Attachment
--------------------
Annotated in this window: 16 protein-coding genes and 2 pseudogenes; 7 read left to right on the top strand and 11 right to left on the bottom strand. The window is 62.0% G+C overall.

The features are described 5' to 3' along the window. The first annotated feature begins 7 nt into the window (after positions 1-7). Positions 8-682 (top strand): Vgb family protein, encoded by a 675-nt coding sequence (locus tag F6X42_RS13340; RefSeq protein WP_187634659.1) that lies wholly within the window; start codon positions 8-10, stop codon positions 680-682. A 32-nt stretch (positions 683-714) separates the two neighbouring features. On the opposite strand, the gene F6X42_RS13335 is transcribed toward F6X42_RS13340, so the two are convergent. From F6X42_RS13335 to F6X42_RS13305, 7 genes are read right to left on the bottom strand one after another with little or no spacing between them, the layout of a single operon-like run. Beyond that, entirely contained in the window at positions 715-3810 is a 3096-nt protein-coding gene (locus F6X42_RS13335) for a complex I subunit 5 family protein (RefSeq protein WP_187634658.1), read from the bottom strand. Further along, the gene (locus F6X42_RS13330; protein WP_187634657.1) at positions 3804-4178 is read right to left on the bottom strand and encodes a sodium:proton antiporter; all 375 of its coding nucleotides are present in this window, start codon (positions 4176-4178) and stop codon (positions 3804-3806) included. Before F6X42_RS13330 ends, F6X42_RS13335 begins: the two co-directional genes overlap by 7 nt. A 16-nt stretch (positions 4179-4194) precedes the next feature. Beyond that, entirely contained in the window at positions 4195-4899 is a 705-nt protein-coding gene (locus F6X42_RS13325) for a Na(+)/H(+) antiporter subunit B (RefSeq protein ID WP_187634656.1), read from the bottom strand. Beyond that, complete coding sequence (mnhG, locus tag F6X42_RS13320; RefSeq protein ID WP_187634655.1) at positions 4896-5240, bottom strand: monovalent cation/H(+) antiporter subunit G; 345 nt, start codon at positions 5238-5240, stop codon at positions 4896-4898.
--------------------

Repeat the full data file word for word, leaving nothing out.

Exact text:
Annotated in this window: 16 protein-coding genes and 2 pseudogenes; 7 read left to right on the top strand and 11 right to left on the bottom strand. The window is 62.0% G+C overall.

The features are described 5' to 3' along the window. The first annotated feature begins 7 nt into the window (after positions 1-7). Positions 8-682 (top strand): Vgb family protein, encoded by a 675-nt coding sequence (locus tag F6X42_RS13340; RefSeq protein WP_187634659.1) that lies wholly within the window; start codon positions 8-10, stop codon positions 680-682. A 32-nt stretch (positions 683-714) separates the two neighbouring features. On the opposite strand, the gene F6X42_RS13335 is transcribed toward F6X42_RS13340, so the two are convergent. From F6X42_RS13335 to F6X42_RS13305, 7 genes are read right to left on the bottom strand one after another with little or no spacing between them, the layout of a single operon-like run. Beyond that, entirely contained in the window at positions 715-3810 is a 3096-nt protein-coding gene (locus F6X42_RS13335) for a complex I subunit 5 family protein (RefSeq protein WP_187634658.1), read from the bottom strand. Further along, the gene (locus F6X42_RS13330; protein WP_187634657.1) at positions 3804-4178 is read right to left on the bottom strand and encodes a sodium:proton antiporter; all 375 of its coding nucleotides are present in this window, start codon (positions 4176-4178) and stop codon (positions 3804-3806) included. Before F6X42_RS13330 ends, F6X42_RS13335 begins: the two co-directional genes overlap by 7 nt. A 16-nt stretch (positions 4179-4194) precedes the next feature. Beyond that, entirely contained in the window at positions 4195-4899 is a 705-nt protein-coding gene (locus F6X42_RS13325) for a Na(+)/H(+) antiporter subunit B (RefSeq protein ID WP_187634656.1), read from the bottom strand. Beyond that, complete coding sequence (mnhG, locus tag F6X42_RS13320; RefSeq protein ID WP_187634655.1) at positions 4896-5240, bottom strand: monovalent cation/H(+) antiporter subunit G; 345 nt, start codon at positions 5238-5240, stop codon at positions 4896-4898.